Your humble editor wonders whether there’s anything that you would like to read or be bothered with? You’ve already read the Brussels Blog Roundup on Friday, you say. You’re not in the mood for more European blogging stuff by now, you say. You prefer to kill the black swan. Just like Schäuble killing the banking union. That’s your mood right now.

Well, maybe you’ll be in a better mood next week. Then, we’re going to kill the sacred cows, together with the next Italian President (it’s the old guy again).

Week in Bloggingportal: Exercises in Democracy

 Ballot box

 BY CC FutUndBeidl


It may be a year until the European elections, but with Croatia joining the EU in July, Croats are heading to the polls today to elect their representatives to the European Parliament. It’s not been the best week for people power in the EU, however, with heavy criticism directed at the European Citizens Initiative and the Commission for the lack of initiatives been taken up by the Commission. (Stephen Spillane highlights one of these ECIs still collecting signatures – the Let Me Vote campaign). When it comes to European office terms, Eberhard Rhein argues that a third term for Barroso would be one term too many. Finally, Hungary is in the spotlight again, as the EU considers taking legal action over the country’s radical constitutional changes.


Margaret Thatcher, the former British Prime Minister, was remembered as she passed away this week. A controversial figure, Jason O’Mahoney asks us to forget some of the myths surrounding her. The debate on her legacy continues to rage in the British media and will doubtless last for a long time to come.


Cameron’s renegotiation strategy has suffered a setback this week as France and Germany rule out participating in the review of competences. Simon Usherwood notes that some constructive cooperation continues between Britain and other Member States below the surface.


The Eurozone crisis continues to trundle on, no matter how annoying some people may find it. Papers were leaked suggesting that more trouble might be ahead for Portugal, and the big brains at Bruegels failed to come up with any radical answers to the crisis. A German anti-Euro party, Alternative fuer Deutschland, was launched, and a federalist party started building regional sections in Germany and Austria. George Soros made his voice heard this week for Eurobonds – or a German exit.


And if you still haven’t had enough of the crisis, Estonia brings us Austerity Opera – bringing the debate between the Estonian President and Nobel prize winner Paul Krugman to musical life. Could a Finanzministerdaemmerung be next? ;)


In other news, Google has settled with the EU, and the EU has passed new transparency laws for the mining sector. Martinned discusses anonymity and the latest Dutch court ruling, and OneEurope writes about religious tolerance in Greece. Finally, Jonathan Fryer has posted this week on discussions surrounding Syria.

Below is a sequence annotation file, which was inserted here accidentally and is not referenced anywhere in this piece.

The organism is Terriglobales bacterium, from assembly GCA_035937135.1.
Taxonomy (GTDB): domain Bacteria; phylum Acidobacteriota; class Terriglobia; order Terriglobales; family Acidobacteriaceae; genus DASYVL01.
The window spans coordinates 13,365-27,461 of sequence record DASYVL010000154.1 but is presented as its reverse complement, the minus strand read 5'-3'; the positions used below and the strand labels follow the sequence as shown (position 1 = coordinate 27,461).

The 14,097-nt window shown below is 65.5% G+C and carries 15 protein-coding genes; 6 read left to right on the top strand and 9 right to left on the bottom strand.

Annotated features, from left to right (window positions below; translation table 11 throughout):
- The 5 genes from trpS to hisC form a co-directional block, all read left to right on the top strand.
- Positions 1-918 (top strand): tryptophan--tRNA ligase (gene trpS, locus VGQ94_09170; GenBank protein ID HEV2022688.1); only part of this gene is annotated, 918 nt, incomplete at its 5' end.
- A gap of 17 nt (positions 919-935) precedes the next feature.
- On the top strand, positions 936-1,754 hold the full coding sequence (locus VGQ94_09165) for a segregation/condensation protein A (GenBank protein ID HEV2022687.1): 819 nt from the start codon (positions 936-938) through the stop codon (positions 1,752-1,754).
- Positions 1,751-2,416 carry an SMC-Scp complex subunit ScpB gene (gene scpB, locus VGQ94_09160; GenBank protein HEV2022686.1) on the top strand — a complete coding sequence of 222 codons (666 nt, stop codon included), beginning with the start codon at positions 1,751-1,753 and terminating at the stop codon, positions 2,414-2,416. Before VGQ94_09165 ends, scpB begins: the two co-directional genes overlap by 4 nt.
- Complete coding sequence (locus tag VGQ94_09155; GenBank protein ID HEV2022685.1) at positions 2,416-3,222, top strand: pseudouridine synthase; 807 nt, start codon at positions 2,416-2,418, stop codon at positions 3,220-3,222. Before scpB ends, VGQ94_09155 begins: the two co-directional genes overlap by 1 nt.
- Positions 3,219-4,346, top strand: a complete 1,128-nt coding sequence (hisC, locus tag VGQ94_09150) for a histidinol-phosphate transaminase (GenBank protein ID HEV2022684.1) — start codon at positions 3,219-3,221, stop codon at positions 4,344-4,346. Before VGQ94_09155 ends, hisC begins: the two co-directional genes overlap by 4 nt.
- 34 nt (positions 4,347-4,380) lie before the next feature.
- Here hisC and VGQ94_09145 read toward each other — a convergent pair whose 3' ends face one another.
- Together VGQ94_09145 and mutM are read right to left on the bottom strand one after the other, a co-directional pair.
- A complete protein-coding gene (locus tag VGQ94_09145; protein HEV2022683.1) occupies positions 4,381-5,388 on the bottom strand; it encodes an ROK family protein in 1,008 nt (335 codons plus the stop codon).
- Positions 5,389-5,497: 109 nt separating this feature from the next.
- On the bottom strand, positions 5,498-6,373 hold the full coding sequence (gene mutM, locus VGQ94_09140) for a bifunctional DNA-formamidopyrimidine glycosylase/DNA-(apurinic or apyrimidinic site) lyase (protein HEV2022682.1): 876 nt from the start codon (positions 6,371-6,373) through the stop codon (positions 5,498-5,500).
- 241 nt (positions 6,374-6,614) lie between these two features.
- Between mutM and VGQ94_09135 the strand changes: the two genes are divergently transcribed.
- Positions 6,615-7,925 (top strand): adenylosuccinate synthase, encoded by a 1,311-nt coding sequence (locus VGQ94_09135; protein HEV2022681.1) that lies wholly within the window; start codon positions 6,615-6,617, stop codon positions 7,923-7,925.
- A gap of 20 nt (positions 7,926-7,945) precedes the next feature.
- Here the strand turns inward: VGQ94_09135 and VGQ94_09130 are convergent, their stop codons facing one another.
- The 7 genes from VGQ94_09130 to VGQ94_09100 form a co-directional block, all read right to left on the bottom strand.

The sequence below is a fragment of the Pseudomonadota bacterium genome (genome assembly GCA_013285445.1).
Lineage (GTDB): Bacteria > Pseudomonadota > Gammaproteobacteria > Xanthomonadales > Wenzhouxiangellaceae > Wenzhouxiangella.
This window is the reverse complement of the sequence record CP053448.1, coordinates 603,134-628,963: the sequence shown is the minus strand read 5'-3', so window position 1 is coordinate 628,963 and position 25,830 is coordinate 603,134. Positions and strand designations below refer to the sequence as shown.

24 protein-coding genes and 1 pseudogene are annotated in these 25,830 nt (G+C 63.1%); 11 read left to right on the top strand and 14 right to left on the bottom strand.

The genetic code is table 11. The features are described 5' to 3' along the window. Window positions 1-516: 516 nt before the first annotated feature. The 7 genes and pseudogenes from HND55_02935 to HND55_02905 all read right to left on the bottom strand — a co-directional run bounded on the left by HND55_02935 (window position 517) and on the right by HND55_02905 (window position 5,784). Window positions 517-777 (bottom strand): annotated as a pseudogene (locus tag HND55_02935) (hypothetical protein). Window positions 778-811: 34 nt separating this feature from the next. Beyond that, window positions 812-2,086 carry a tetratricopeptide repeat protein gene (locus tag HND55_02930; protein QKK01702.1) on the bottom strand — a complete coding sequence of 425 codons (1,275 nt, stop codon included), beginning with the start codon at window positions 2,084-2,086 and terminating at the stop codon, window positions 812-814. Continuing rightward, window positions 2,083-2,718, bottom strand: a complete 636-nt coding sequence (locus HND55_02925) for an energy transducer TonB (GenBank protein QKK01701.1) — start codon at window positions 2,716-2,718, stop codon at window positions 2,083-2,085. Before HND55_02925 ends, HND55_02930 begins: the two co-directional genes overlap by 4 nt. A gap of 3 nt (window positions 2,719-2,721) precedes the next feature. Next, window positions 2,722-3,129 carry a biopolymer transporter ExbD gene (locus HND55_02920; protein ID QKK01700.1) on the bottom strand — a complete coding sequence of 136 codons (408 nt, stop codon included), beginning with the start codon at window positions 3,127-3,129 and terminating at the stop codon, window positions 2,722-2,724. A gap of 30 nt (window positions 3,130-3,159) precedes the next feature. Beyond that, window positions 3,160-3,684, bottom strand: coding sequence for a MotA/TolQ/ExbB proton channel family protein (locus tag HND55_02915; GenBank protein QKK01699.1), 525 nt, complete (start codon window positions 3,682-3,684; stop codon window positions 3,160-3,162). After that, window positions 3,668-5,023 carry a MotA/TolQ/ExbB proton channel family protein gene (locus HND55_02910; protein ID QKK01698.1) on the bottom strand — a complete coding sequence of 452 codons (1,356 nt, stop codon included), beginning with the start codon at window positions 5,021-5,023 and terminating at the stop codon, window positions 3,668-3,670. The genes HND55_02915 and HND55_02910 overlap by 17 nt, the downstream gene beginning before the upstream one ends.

The Week in Bloggingportal: Cyprus in (y)our heart

Let’s put it like this: Adrenaline that comes with jumping from a cliff, as the Cyprus tourism video suggests as its first message, definitely was part of this week in

The tentative Cyprus deal agreed last week that was quickly called “a brutal lesson in Realpolitik” and denounced as an “unfair, short-sighted and self-defeating” decision setting a dangerous precedent, not just because it would put depositors onto the list of those who had to pay (except senior bond holders) but also because it showed a certain helplessness of “the” south.

The story about how this could happened was told by many like Egghat or Jean Quatremer and many questions had to be answered. Discussions about the injustice of the deal took on steam quickly – while some bloggers still disagreed - and we even got to hear what Europhiles could make out of this.

Once this first wave of blog posts was over, we were warned of the “dramatic days ahead” and informed about the search for “fresh solutions“. Yet suddenly, we all realised that democratically elected parliaments still had a say when the Cyprus parliament offered “the gift” to refuse the deal – quickly followed by European Central Bank’s threat to stop paying if democracy prevailed.

And in the midst of charts, and round-ups, and next-day’s stories, and thoughts on capital controls, and more updates, and warnings, and contemplations about austerity measures, and Lex Luthor metaphors, or stories written between Paris, Moscow and Nicosia we would have almost missed that the French language is losing ground in the EU institutions.

In the midst of all this, we would also have missed that Central and Latin America is moving towards more integration, that some are discussing a European employment strategy or the future of the rule of law in Europe.

But then again, it is Sunday and the European and Cyprus leaders continue to negotiate about who will or will not pay for whatever this is all about. Or, as the tourism video calls it: “From a relaxing day to an unexpected night.

The Week in Bloggingportal: Show me the money, Jean Monnet and Margaret Thatcher!

Dear Jean Monnet, dear Margaret Thatcher,

we here at our idealistic European project called (that’s for you, Jean) that functions without any government money (that’s for you, Margaret), we hope you both had a modestly convenient week watching EU affairs.

Jean, you will have noticed with pleasure that 50 years ago the EU court ruled on the supremacy of EU law, and we know that you, Margaret, would have loved to go back in time and do what would have been necessary to prevent this from happening.